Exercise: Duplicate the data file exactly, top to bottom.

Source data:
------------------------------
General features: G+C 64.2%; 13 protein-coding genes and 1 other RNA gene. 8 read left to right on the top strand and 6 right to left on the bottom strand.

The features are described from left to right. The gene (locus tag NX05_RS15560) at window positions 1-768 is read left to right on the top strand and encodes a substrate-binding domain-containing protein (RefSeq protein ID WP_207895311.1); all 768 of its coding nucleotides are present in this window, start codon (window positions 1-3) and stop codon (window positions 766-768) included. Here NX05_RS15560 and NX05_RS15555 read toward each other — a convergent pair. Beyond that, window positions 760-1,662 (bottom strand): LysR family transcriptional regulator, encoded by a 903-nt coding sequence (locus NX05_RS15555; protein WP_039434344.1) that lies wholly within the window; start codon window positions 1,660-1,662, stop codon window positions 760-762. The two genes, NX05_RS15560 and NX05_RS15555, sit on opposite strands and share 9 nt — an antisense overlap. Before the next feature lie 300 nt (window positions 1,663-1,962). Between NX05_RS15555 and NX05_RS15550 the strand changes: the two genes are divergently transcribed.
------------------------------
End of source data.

General features: G+C 64.2%; 13 protein-coding genes and 1 other RNA gene. 8 read left to right on the top strand and 6 right to left on the bottom strand.

The features are described from left to right. The gene (locus tag NX05_RS15560) at window positions 1-768 is read left to right on the top strand and encodes a substrate-binding domain-containing protein (RefSeq protein ID WP_207895311.1); all 768 of its coding nucleotides are present in this window, start codon (window positions 1-3) and stop codon (window positions 766-768) included. Here NX05_RS15560 and NX05_RS15555 read toward each other — a convergent pair. Beyond that, window positions 760-1,662 (bottom strand): LysR family transcriptional regulator, encoded by a 903-nt coding sequence (locus NX05_RS15555; protein WP_039434344.1) that lies wholly within the window; start codon window positions 1,660-1,662, stop codon window positions 760-762. The two genes, NX05_RS15560 and NX05_RS15555, sit on opposite strands and share 9 nt — an antisense overlap. Before the next feature lie 300 nt (window positions 1,663-1,962). Between NX05_RS15555 and NX05_RS15550 the strand changes: the two genes are divergently transcribed.